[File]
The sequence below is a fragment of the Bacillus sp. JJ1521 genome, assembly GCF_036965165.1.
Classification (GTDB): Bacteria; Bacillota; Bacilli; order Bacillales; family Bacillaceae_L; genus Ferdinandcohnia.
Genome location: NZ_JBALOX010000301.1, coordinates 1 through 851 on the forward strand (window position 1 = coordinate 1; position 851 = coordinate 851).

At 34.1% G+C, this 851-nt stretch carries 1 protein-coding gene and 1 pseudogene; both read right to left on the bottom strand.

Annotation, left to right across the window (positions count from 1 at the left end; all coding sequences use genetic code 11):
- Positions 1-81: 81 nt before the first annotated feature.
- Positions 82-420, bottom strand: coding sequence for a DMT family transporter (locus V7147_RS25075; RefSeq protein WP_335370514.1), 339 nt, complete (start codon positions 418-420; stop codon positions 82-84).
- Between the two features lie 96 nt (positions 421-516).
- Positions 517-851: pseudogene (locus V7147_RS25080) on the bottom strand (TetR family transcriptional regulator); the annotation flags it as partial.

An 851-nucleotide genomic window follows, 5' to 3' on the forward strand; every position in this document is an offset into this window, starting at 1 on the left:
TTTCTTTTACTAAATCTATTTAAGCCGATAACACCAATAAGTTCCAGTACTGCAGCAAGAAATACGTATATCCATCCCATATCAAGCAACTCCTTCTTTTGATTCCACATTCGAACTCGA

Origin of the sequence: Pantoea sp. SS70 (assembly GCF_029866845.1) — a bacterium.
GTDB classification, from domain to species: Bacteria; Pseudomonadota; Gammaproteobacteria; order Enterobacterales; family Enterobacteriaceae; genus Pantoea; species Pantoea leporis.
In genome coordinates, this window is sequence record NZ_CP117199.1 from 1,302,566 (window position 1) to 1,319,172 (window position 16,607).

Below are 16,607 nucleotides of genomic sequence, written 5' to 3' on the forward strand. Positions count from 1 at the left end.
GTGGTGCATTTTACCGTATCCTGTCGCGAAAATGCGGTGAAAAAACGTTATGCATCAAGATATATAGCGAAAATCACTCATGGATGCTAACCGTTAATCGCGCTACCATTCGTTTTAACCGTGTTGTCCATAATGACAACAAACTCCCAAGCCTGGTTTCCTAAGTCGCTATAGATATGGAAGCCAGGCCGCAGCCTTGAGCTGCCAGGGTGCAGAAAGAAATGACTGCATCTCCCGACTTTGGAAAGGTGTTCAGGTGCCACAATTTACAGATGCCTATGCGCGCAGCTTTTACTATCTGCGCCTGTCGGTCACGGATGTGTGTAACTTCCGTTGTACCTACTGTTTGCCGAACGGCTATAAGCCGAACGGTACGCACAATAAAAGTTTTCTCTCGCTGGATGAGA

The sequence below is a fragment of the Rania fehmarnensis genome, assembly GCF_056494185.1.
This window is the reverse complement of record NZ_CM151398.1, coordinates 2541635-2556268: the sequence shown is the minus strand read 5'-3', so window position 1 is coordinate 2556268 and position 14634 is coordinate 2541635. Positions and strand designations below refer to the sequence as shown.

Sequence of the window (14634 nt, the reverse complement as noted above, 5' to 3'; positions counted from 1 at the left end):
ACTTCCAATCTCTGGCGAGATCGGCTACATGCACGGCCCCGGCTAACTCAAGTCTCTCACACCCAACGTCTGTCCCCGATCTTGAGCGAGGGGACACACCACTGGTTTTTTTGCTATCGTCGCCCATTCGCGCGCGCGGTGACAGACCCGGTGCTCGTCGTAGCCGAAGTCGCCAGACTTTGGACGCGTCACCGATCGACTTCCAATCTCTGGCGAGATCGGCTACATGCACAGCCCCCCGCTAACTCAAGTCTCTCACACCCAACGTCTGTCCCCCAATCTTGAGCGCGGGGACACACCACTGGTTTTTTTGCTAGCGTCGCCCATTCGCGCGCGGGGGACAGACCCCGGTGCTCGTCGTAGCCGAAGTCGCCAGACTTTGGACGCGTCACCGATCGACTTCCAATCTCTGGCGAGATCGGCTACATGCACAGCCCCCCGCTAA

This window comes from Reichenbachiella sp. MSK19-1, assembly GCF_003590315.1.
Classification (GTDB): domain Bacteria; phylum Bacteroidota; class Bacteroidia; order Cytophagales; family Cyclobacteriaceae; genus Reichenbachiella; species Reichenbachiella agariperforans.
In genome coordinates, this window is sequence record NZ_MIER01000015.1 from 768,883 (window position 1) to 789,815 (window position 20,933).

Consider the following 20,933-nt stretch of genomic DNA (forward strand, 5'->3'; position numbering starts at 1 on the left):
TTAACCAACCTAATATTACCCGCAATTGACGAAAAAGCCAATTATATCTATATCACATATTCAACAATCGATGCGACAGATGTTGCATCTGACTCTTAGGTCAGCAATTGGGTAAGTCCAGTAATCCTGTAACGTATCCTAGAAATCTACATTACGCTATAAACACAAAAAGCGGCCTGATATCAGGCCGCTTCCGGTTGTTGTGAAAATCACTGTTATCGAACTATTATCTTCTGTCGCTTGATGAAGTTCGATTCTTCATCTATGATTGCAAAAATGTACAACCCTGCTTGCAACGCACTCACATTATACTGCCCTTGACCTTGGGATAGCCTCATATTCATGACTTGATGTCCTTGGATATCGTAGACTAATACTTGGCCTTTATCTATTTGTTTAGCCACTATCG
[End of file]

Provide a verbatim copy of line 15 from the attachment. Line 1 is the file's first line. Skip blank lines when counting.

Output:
Below are 16,607 nucleotides of genomic sequence, written 5' to 3' on the forward strand. Positions count from 1 at the left end.